Relationship Advice

The Warning

man in doorway

I have been a reader of yours for a long time, and I truly value your sensible advice. Now, I'm in need of some of my own!

My husband and I have been married for six years. We have a wonderful relationship and a real partnership. He works, I stay at home with our two kids. We both love this arrangement, and we've grown a lot as parents and as a team over the years.

The problem is my parents and one of my sisters. We're generally close, but they made some judgments about us, and really about my husband, that are unfair and just untrue.

For example, my parents and I took my children to visit my grandparents for the weekend. "Gary" stayed home and did stuff around the house and took this opportunity to relax. When we got home, the house was a mess. My parents feel this is a sign of disrespect.

When my parents left, Gary apologized to me and cleaned things up. My parents have similar stories to back up their assumption I am in a disrespectful marriage. My sister agrees with them. But if they looked a little further it might not be as it appears.

Something else. Gary is vastly different than my family. My family has a frenetic, high energy feel to them—they talk over each other, interrupt constantly and everyone vies for attention. My husband is very quiet, very thoughtful and would never interrupt anyone. He expects to be able to get his story out, but he is always interrupted.

This has made him more shy and even more quiet around my family. He is wonderful with each of them one-on-one when there can be thoughtful conversation. Now that he knows he's being watched and judged, he's almost shut down completely around them.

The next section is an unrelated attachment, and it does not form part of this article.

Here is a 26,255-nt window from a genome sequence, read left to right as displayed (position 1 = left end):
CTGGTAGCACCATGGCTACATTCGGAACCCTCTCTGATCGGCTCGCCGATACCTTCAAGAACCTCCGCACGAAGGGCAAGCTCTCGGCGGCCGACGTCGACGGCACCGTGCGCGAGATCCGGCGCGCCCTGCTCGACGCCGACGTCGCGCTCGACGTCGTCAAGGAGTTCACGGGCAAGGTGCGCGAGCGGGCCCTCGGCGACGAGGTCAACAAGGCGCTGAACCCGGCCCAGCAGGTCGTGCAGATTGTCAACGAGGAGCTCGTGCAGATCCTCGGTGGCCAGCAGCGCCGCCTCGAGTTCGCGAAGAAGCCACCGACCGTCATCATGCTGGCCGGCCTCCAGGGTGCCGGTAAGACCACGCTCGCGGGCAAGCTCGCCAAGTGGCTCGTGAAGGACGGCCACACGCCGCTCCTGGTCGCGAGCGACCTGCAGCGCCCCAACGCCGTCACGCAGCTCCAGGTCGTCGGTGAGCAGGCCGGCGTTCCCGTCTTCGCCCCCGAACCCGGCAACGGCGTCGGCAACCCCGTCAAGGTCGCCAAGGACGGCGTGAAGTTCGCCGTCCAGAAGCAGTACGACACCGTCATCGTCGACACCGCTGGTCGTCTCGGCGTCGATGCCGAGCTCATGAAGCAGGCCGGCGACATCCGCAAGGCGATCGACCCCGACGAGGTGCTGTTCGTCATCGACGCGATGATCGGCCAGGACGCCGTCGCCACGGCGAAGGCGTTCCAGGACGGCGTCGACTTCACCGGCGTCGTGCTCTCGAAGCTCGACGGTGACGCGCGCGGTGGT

I don't know how to get through to my parents and sister. I feel distant and like we need to stay away from them to protect ourselves. Gary is hurt and angry and wants to write them a letter pointing out their faults and explaining, though he isn't perfect, we are in a great marriage and happy with our lives.

My heart truly hurts for my husband who puts so much effort into his work to support us, then comes home and puts so much effort and time into our kids and into our marriage. He is truly my partner in life. I love him so much and am so hurt that my own family hurts him so deeply.


Roxanne, your husband is so successful you are allowed the wonderful ability to be a stay-at-home mom. From all you say, he is a mild-mannered, hard-working, respectful man. How dare they find fault with him when you do not.

The dog that growls doesn't need to bite; its growl prevents a hand from being bitten. But the shy dog is more dangerous because it will cower until it snaps. If your husband commits his feelings to paper, it may create a greater rift. He married a good woman. Prove it to him. Be the growling dog.

Decide on a few simple rules. List your father, mother and sister and their behaviors. Alongside each, list what you will do if they occur and whether you will react publicly or in private. Your reactions may range from a discussion to a mild rebuke to a scolding to getting up and leaving.

As you give consequences to your children, give consequences to your parents and sister when they act up. Make your behavior so perfectly predictable your father, mother and sister see the connection. Don't ever allow them to disrespect your husband in front of the children.

First, give your family a chance to respond positively. Hopefully they will. But if they don't, unmuzzle the shy dog. Some people won't learn until they feel fangs.

Wayne & Tamara